Netting the smaller fish

Expanding the small business sector and promoting e-commerce are the main concerns of small business minister Patricia Hewitt. She talks to Douglas Friedli about the crucial role of the internet in achieving both goals

Two big tasks the Government has set itself for the second half of its five-year term are to encourage electronic commerce and expand the small business sector.

The new Small Business Service, details of which were announced last month, will play a crucial role in both tasks. The test will not just be whether it can increase the number of small companies, but whether more can survive through a greater take-up of technology.

The SBS will exist as a series of databases on the internet, while face-to-face contact will be provided by a revamped Business Link network.

The importance being placed on the internet is not surprising because minister for small firms Patricia Hewitt – newly arrived from the Treasury, where she was economic secretary – is also responsible for e-commerce. She says: `We’re trying to make sure the SBS, through the local Business Links franchises, becomes the single gateway for small business support.’

If the SBS is the gateway, there will be many paths leading to it. Trade associations, banks, solicitors and accountants will all be given access. `From a business’s point of view, they shouldn’t really have to worry about which scheme it is, which department is providing the funding or what it is called,’ Hewitt says.

Help for businesses will fall in to two categories: advice on how to grow, and help with regulatory requirements.

Country information, much of it originally from the Foreign Office and British Trade International, will be used to help firms wanting to expand through exports. And an on-line benchmarking service will allow companies to enter data and see how they are performing against averages for the country or sector.

On the regulatory side, the SBS will hopefully do more than just tell companies what their health and safety obligations are. It should also allow them to file their VAT forms and other documentation on-line. And at some point, according to Hewitt, electronic filing could be done directly from a company’s management information systems, eliminating the need to enter the same data twice.

Regulation has been something of a weak point for the Government. Small business organisations have complained about the time and expense of complying with legislation such as the working time directive, which limits the number of hours employees can work each week.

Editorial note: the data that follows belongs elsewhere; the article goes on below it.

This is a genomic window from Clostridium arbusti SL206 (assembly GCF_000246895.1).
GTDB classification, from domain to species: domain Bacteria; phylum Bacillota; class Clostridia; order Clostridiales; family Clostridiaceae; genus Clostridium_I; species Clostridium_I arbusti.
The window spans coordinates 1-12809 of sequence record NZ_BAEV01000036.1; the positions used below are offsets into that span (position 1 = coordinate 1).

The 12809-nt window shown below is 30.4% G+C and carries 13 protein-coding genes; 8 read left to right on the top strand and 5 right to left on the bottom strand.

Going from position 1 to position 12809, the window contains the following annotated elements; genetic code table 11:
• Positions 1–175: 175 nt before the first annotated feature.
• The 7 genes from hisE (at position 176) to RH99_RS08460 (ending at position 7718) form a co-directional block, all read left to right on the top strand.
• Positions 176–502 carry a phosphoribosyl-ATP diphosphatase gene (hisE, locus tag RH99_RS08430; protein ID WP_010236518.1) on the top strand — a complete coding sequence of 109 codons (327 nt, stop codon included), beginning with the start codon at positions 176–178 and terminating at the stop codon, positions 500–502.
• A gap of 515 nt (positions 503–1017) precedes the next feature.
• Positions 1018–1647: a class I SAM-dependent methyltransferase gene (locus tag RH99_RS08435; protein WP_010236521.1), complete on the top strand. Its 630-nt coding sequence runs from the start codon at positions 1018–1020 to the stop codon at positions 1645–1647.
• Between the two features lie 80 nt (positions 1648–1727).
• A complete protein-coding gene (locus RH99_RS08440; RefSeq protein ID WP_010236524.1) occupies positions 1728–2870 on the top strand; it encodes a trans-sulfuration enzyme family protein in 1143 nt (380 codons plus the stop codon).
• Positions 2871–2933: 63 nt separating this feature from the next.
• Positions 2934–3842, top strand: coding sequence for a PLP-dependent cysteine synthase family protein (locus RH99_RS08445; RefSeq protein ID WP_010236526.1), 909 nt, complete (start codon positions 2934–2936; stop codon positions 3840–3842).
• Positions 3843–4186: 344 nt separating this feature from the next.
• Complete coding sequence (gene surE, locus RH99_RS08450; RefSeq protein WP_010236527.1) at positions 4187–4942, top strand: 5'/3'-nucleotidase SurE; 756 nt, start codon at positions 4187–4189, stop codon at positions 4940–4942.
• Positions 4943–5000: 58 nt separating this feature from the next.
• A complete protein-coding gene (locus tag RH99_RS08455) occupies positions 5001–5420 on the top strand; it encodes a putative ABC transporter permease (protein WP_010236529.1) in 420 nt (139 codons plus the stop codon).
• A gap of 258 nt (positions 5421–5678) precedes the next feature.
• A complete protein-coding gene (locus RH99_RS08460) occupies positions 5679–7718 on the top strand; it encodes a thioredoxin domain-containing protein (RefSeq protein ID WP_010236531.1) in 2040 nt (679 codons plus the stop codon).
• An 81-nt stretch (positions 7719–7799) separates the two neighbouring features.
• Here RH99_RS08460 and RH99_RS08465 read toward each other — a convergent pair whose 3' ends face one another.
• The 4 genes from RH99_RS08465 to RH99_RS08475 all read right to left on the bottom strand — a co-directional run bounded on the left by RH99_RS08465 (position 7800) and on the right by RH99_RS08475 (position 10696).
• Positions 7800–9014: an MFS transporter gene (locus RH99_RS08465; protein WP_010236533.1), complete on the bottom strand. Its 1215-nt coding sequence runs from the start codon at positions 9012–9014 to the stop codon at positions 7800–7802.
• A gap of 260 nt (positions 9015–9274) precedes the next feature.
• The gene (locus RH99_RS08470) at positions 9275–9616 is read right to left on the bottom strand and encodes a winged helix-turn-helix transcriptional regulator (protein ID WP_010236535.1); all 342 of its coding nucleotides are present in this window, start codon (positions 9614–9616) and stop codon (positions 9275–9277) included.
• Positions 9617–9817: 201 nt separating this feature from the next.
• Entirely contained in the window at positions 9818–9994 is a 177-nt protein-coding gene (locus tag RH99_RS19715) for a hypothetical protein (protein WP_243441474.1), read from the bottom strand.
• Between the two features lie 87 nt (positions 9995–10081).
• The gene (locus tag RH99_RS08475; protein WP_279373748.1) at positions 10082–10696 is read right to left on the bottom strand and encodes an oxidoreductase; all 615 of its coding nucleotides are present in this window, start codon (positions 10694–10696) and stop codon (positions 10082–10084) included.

Keeping excessive regulation in check will be part of the SBS’s function, says Hewitt. `The chief executive will look at all proposals for regulation coming from different departments and scrutinise them from the point of view of small business. They will be an entrepreneur, somebody who knows what small business is about,’ she says. `Because they will have credibility within the small business community, they will have credibility in Westminster.’

Bur there has been some disappointment that the chief executive will not sit in on cabinet committees – unlike in the US, where the head of the Small Business Administration reports directly to the President. Hewitt says: `The point is that they will have clout. They will be able to talk to the Prime Minister and other cabinet members.’

Hewitt’s own background is in the voluntary sector – she has been general secretary of the National Council for Civil Liberties and a director of the Institute for Public Policy Research. Although this experience might seem a world away from a small engineering company, she believes there are similarities. `What I was actually doing was running, or helping to start up, small businesses. In those days we didn’t tend to see them as businesses, but that is what they are.’

At a local level, the SBS will be represented by 50 franchised operations across the country. Existing Business Link services will be invited to tender for these. If they do not measure up, other organisations such as chambers of commerce or private-sector business advisers will be invited to bid.

One thing local SBSs will be working on is Hewitt’s other area of responsibility: promoting e-commerce to a sector which is behind by international standards. `We are pretty near the bottom of the OECD league table for using computers. We just cannot afford that.’

Firms in some industries have already received the call. `Companies like Rolls-Royce now source all their components on a worldwide internet system. If you are a small business in one of their supply chains, you will have to go electronic to stay there. And if you want to find new customers the internet is ideal for giving you access to new markets,’ she says.

There is a role for the Government in making internet access more cost effective in the UK. `We need to get the cost of peak time access down,’ says Hewitt. `One reason why people stay on-line longer in America and Australia is that it is very cheap, or even free. That’s what I’m discussing with Oftel and BT.’

And the Government is also actively encouraging internet take-up through initiatives like its work on the automotive supply chain with the Society of Motor Manufacturers and Traders. `Business-to-business trading is 80% of e-commerce, and is likely to remain so for some time,’ says Hewitt. `Manufacturing is not just the thing you leave behind as you enter the new knowledge economy – it is central to it.’

{{Patricia Hewitt at a glance

Age: 50First job: Public relations office, Age ConcernEducation: BA Music, Newnham College, CambridgeCurrent job: Minister for small business and e-commerceInterests: Reading, theatre, music, gardening}}